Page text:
They studied each other for a long moment. Hazelle couldn't tell what he thought, but his hands perched on his hips like he's in no hurry to go, so he'd probably sized her up as a non-threat. She, on the other hand, preferred him prostrated in the dirt to looming over her. Not dead, but prostrate.
The clouds dissipated for a moment. Weak moonbeams revealed splotches of coal and dirt smudged the thief's face so it looks like his eyebrows have overgrown his forehead. Short tufts of dark hair stick up at odd angles on his head from mussing it after she hit him. His shoulders look like they'd fill a doorway.
Hazelle swallowed again. The moon drifted behind another cloud.
The thief seems to move toward her, but it's hard to tell in the dark. She held the paddle between them with both her hands in case he had thoughts of revenge on his mind for the crack to his skull.
"Alright, you're on your feet," she said as steadily as she could. "Now get off of my lot, thief, or I really will call a Peacekeeper."
"Thief?" He balked. "Now how is that supposed to make me feel?"
"What?" she stammered.
He'd swapped out the grousing for something that sounded as genial as a Sunday morning stroll in June. "I was only going to borrow an onion and maybe a cabbage. You've got so many." He tucked an arm around the bulging sack hanging from his shoulder. "You got me and I got you, so let's call it even?"
A sliver of white appeared on his face, which she took for a smile. It made her want to knock him down all over again.
Hazelle's eyes flash silver in the dark. "It isn't even. You're stealing food from our mouths," she said dangerously.
The coal and dirt smudges on his face ripple toward the center of his forehead, probably following his invisible eyebrows. "But what about tesser-"
"I've only got one year left," she snapped. "And I don't care to know how you'd borrow back an onion."
"One year, hmm?" the thief muses. "So you're only about...seventeen?"
A muscle ticked in Hazelle's cheek. She cursed, realizing too late that she'd given away information – that he might have been fishing for it. That triumphant grin appeared again. She can tell because his teeth practically glow white in the dark.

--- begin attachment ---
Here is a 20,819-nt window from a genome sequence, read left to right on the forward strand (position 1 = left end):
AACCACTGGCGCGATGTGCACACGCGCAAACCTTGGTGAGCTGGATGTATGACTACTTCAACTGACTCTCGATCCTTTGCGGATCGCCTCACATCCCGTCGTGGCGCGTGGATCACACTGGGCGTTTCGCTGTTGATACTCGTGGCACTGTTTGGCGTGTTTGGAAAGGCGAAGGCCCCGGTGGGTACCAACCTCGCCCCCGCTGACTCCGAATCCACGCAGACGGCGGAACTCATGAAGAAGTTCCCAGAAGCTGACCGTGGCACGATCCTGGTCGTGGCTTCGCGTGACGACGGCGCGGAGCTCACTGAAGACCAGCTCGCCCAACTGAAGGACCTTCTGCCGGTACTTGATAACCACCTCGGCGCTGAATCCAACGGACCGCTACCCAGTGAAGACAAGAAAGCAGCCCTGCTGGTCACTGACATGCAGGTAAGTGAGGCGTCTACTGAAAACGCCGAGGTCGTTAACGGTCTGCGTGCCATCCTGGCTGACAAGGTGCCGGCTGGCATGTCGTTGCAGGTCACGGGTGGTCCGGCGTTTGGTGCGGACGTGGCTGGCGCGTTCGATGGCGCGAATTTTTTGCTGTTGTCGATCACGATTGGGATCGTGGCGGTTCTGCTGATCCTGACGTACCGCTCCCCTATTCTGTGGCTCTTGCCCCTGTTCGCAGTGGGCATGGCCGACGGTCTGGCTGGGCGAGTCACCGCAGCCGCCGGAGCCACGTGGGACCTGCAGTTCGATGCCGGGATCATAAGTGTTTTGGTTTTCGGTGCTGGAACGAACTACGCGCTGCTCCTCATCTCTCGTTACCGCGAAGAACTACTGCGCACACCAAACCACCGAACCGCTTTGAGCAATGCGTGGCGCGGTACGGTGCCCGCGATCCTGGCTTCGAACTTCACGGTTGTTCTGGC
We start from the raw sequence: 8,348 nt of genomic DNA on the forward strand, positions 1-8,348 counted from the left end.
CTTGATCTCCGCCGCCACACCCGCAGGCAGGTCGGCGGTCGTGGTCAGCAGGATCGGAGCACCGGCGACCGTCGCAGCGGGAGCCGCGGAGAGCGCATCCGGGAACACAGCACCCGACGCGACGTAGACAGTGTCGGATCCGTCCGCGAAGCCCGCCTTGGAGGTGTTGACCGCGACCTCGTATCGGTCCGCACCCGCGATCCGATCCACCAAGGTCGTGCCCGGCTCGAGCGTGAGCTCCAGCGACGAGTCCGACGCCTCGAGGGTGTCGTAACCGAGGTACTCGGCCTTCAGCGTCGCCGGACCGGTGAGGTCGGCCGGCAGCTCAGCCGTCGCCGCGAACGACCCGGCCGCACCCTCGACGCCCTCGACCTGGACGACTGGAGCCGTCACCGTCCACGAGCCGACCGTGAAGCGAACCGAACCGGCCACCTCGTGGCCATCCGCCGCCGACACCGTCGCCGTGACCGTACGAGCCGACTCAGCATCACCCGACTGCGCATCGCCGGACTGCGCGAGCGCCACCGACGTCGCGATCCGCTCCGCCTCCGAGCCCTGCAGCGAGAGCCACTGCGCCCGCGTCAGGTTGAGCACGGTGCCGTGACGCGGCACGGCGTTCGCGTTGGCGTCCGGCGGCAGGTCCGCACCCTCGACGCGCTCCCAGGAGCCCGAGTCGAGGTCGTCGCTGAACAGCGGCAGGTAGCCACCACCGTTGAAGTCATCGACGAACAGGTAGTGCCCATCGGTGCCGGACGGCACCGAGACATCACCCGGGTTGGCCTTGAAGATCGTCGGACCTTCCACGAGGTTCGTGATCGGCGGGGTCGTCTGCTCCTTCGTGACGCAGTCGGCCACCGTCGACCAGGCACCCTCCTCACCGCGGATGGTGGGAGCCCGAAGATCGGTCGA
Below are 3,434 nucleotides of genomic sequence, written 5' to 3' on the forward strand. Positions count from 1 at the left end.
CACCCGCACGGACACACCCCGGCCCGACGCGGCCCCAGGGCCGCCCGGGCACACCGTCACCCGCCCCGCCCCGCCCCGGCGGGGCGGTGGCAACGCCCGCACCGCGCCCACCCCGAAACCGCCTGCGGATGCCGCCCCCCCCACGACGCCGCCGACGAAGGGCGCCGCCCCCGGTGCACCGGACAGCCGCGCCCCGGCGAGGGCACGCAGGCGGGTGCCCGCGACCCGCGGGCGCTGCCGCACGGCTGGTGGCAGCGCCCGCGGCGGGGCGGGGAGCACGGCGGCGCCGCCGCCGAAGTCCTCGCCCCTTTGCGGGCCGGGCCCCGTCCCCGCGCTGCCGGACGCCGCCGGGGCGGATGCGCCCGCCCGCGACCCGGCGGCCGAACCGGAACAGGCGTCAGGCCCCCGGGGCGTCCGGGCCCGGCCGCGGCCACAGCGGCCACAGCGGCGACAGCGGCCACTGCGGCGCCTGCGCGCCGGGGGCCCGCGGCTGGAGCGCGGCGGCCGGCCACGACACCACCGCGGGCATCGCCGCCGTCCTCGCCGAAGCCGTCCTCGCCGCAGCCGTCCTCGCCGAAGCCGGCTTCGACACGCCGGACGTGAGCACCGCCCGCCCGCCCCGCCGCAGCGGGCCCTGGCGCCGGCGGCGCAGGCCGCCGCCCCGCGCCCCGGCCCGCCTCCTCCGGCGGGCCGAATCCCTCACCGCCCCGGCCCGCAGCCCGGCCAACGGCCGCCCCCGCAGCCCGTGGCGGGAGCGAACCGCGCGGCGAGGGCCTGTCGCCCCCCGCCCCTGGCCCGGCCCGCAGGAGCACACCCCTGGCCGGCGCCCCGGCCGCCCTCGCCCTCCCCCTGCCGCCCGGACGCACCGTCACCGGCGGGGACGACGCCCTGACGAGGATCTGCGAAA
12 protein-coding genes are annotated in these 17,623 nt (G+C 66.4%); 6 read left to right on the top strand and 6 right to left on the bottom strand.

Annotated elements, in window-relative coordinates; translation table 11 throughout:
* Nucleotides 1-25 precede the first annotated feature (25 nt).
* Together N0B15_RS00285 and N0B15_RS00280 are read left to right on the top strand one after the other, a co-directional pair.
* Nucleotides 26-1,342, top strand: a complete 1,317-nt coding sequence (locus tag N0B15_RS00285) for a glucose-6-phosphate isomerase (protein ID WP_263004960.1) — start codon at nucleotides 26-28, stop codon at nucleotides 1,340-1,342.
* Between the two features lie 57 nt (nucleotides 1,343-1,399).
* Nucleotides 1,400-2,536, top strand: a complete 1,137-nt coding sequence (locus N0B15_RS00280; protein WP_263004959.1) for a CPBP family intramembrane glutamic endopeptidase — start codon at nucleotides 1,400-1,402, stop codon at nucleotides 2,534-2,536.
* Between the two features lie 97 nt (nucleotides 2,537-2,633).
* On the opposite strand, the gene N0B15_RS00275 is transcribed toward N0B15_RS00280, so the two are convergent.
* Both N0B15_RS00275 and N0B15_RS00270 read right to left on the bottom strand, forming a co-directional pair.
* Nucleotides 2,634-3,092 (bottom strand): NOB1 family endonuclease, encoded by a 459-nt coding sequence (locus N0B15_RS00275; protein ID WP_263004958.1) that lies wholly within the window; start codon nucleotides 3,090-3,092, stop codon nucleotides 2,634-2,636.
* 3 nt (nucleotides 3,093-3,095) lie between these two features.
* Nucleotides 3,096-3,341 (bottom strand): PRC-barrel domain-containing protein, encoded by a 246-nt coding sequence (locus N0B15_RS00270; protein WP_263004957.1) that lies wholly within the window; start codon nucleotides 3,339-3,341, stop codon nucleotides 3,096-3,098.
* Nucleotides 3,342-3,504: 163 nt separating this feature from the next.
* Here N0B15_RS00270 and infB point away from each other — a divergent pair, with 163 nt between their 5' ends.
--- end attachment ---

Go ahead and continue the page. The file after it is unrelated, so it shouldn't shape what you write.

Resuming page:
"I'm only nineteen, which means no tesserae," he said airily. "And you've probably taken at least five years off my life tonight, which is five fewer years of income for my family. You've killed us all."
"You sound fine to me," Hazelle huffed, sounding extra sharp to mask her surprise that he was a mere boy. If he thought he could bamboozle his way out of this, he was seriously mistaken. She prodded him in the chest with her paddle. "You can clear out now. I mean, after you've taken all the vegetables out of your bag."
"What?" He rubs his chest where she jabbed him. "No need to be unneighborly."
"I'm unneighborly?" Hazelle gasped. For protecting her own food? For not wanting to socialize with a low-life burglar? Her body thrummed with irritation at his attempt to turn the tables on her. "That's it. Go!"
Hazelle waves the paddle menacingly. She didn't even care about the vegetables anymore.
Unimpressed, the thief stood there puzzling at the makeshift weapon like a puzzled prince being fanned by a servant. She had had more of an advantage over him earlier when she'd had the element of surprise on her side.
"That paddle's getting annoying," he observed dryly.
The thief stepped closer to her until the paddle pressed lengthwise between them at both ends. He squinted down at her and reached across the space between them to brush her dark hair off of her cheek to get a better look. Hazelle wanted to smack his hand away, but she was momentarily stunned by the turn the evening had taken.
"What's your name?" he asked smoothly.
"None of your business."
"Maybe we have met," he asked jovially, "at the slag heap?"
If Hazelle was the blushing sort, she would've then. The slag heap? What kind of girl did he take her for? And was he flirting with her? His voice sounded devoid of its earlier gruffness when he first woke and threatened to give her a paddling. She found she would have preferred that to this.
"I'm not acquainted with thieves," she said stiffly.
"Do you want to be?" He leaned in toward her with his head cocked to the side like he could see in the dark. "I think I'd remember meeting you. I mean, you come on so strongly." He scrubbed the back of his head, "And I don't forget a name."
The cheek! The mind-numbing cheek. "Again, none of your business. And I don't want to know your name either," she quickly interjected when he tried to speak.
The thief sighed. "Alright, no names. But at least you could invite me over for dinner some time, given that you've concussed me."
"Oh for goodness sake," she muttered. "Won't you go home?" Hazelle lowered the paddle. Whatever he was – lousy thief and more than likely a little simple – he probably couldn't do her any more harm than he'd done to himself by wandering into her yard.
He shrugged. "Well, that's something of a problem, see – oh, shit!"